I wanted to graduate from minimonitors to full-range speakers, and also give home theater a try, without investing too much in case I later became dissatisfied. I ended up with the E-5's, a Snell C-5 center speaker, and a Snell PS-10 sub (using my old mini's in the rear). These speakers have served my purposes very well for over a year, such that I feel no compulsion to upgrade further. One great advantage that they have is flexibility - if you enjoy home theater, they are magnetically shielded. More importantly, the E-5's have three switches to control tweeter response, bass response, and a rear-firing tweeter (a Snell tradition and now also incorporated in the very expensive Revel speakers). If you have a particularly live listening room, you can adjust the tweeter response. If your speakers are placed close to wall surfaces or a large TV, you can adjust the bass response. The rear tweeter provides a remarkable amount of air and openness to the music, but you can turn it off if you please. These switches might offend purists, but most purists are deluded and don't want to account for real-world listening conditions. Additionally, these speakers are built like tanks and come with a very long warranty. The drivers are mounted in a special non-diffracting baffle, and there are actually heat sinks on the back - these are serious speakers for the money. They use metal grilles instead of cloth - I find them to be more attractive than cloth, not to mention more durable. No sagging, no lint. Of course, if you're so inclined you can remove the grills for serious listening, although I don't hear a significant difference. For the money, the speakers are attractive and distinctive in a minimalist sort of way - well-proportioned and free of pointless ornament. The most important thing is sound, of course. All speakers, including the most expensive ones, reflect design trade-offs, and I feel that the Snells are as well-balanced a set of speakers as you will find. I enjoy them immensely and have yet to feel that I'm missing anything with either music or home theater. Imaging seems particularly outstanding. Diane Krall sounds like she's right there in front of you, and you don't have to turn out the lights or close your eyes to experience the effect of having the speakers disappear. Bass and treble extension are as you would expect from a speaker of this size and type, but what's more important is balance and smoothness, and I feel that the Snells are particularly well-balanced, smooth and non-fatiguing, and this is enhanced by the availability of the aforementioned switches. Of course, like any speaker, these speakers are enhanced by a powered sub, but they nonetheless do very well on their own. There have been many occasions where I forgot to turn the sub on and failed to notice until I played some particularly bass-heavy material.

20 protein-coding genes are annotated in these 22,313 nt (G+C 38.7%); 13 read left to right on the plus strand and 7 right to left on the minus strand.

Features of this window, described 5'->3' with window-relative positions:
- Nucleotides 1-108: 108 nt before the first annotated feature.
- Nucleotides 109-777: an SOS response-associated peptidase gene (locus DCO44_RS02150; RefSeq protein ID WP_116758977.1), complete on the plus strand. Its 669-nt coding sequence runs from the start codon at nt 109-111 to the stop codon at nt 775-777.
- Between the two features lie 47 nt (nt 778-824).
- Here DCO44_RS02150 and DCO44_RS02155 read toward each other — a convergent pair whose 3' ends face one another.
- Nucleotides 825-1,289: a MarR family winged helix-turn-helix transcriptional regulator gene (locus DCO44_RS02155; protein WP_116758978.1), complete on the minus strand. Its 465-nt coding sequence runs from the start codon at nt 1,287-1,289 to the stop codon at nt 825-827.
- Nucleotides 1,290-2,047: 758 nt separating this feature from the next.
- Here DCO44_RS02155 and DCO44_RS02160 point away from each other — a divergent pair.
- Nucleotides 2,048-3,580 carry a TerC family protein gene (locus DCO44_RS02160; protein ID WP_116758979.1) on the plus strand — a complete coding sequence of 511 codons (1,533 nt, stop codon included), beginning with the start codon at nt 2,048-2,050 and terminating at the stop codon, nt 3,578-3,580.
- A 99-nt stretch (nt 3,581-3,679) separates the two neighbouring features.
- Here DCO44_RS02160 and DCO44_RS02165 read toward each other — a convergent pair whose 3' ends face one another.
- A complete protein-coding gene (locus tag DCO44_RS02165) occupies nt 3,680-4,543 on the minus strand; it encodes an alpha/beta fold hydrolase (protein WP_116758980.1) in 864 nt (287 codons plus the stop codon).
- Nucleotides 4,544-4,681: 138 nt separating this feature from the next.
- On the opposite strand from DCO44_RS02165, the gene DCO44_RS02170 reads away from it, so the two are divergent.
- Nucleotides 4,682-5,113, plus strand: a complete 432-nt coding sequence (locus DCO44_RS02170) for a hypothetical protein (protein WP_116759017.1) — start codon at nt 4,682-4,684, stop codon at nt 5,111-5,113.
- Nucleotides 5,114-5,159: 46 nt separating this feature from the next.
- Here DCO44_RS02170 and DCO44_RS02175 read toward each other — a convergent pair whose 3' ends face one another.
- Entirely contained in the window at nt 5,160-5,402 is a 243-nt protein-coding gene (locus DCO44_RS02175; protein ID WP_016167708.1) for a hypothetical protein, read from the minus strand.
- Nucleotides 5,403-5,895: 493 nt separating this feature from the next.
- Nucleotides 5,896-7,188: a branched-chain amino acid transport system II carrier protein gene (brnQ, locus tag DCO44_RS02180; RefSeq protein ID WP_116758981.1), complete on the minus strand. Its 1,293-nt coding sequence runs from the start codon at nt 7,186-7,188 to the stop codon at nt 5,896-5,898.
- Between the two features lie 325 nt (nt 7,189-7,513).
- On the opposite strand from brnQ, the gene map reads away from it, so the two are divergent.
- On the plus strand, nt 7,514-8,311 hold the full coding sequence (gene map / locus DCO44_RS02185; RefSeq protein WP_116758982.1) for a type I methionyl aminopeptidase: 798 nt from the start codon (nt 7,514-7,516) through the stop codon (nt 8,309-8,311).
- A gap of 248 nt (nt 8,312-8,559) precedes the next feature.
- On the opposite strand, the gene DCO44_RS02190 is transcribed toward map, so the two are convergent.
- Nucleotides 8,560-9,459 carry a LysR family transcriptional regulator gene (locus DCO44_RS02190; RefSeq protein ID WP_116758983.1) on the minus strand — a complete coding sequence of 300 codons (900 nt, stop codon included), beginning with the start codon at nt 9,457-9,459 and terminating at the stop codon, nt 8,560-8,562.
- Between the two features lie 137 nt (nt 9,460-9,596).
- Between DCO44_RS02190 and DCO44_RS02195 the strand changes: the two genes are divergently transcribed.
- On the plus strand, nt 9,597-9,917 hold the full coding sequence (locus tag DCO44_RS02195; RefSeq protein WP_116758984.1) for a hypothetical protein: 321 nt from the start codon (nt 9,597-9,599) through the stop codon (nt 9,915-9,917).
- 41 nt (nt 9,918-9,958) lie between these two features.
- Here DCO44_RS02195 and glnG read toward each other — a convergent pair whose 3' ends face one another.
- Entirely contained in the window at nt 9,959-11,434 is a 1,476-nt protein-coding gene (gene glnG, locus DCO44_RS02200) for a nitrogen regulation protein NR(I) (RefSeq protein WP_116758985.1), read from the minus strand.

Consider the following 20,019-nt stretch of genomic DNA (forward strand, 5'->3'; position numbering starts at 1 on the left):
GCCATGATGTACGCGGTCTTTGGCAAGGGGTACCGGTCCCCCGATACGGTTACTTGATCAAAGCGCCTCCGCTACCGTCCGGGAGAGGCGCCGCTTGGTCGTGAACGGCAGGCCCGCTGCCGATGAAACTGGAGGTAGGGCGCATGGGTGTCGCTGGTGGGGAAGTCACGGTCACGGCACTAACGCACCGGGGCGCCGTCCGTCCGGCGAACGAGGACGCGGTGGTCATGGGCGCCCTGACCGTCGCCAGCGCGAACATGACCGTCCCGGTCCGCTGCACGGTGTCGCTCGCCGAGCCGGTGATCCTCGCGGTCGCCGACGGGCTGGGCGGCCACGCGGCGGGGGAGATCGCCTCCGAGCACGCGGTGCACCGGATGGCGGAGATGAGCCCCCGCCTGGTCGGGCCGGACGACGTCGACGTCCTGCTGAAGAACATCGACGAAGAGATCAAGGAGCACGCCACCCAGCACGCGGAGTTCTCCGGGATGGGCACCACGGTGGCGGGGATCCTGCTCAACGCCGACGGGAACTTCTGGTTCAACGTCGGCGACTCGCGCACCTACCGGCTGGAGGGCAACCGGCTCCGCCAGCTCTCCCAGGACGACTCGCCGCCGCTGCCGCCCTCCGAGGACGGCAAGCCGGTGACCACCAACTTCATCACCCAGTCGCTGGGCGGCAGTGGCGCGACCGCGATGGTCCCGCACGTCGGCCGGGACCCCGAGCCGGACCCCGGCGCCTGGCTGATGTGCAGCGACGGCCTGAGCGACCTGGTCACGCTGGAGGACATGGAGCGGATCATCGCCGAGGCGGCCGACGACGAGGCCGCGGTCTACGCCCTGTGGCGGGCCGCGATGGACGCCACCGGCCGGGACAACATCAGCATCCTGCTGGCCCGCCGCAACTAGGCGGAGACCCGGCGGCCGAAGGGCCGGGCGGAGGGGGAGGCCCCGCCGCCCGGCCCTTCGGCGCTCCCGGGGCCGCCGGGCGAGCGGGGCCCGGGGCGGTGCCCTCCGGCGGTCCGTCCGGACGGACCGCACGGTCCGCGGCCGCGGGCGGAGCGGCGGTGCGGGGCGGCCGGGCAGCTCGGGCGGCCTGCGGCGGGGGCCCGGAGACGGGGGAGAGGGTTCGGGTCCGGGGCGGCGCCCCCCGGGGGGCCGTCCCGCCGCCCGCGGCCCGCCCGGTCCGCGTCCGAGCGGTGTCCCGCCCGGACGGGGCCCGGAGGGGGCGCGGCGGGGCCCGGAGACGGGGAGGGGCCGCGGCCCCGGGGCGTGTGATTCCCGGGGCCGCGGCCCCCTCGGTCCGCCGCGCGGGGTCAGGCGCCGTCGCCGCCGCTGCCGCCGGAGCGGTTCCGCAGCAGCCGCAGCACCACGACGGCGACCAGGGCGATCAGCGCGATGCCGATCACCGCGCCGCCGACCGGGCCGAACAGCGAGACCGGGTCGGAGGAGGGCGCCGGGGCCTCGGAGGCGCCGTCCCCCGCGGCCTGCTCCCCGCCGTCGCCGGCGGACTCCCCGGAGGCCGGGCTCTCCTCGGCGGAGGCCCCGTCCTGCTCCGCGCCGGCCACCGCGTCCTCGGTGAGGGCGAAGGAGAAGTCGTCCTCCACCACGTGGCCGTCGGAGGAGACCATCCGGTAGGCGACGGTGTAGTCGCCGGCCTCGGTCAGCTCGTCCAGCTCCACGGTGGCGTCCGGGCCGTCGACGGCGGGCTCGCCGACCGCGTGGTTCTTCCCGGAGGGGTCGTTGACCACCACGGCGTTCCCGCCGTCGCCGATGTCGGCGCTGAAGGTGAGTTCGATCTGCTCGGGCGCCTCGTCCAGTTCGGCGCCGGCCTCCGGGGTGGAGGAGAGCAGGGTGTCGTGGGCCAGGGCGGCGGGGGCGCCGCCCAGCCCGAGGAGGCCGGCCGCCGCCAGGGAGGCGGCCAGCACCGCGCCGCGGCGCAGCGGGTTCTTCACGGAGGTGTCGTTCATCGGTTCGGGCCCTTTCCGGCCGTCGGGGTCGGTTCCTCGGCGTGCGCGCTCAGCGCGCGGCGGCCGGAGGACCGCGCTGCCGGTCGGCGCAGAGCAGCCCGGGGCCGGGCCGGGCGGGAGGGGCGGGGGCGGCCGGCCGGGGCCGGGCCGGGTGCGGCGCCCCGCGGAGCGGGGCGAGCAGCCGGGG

Snell itself makes more expensive and elaborate speakers, and there are excellent speakers available from other manufacturers in all price ranges. I think it's pointless to say that the Snells are "better" than, say, the B&W's, the Paradigms, or vice versa - these are all excellent makes and evaluating them is largely a matter of taste and budget and placement in a particular listening environment. However, as a practical matter, I think that the performance returns above this price range diminish very quickly. If you're looking for an outstanding value, and the advantage of tonal response flexibility in your listening environment, definitely audition the Snells. Five stars considering the price.

OVERALL
RATING
5
VALUE
RATING
holmejr   an Audio Enthusiast [Mar 19, 1999]

I am also using the E.5's mated w/ the PS10 sub.True, these are considered entry level floor standing speakers, but I'm hooked. The E5's perform wonderfully in my environment (approx. 15x20 w/ cathedral ceiling). I auditioned many speakers before selecting the Snells including B&W,Energy,Theil and Van's. I listen to everything from 311 to L'estro Armonico and sometimes Xtremly loud. These speakers have never let me down. I beleive for the money, not only the speakers but the combo also would be a wise consideration for most any listener....AudioEgoPhiles excluded.

OVERALL
RATING
5
VALUE
RATING
Showing 1-10 of 11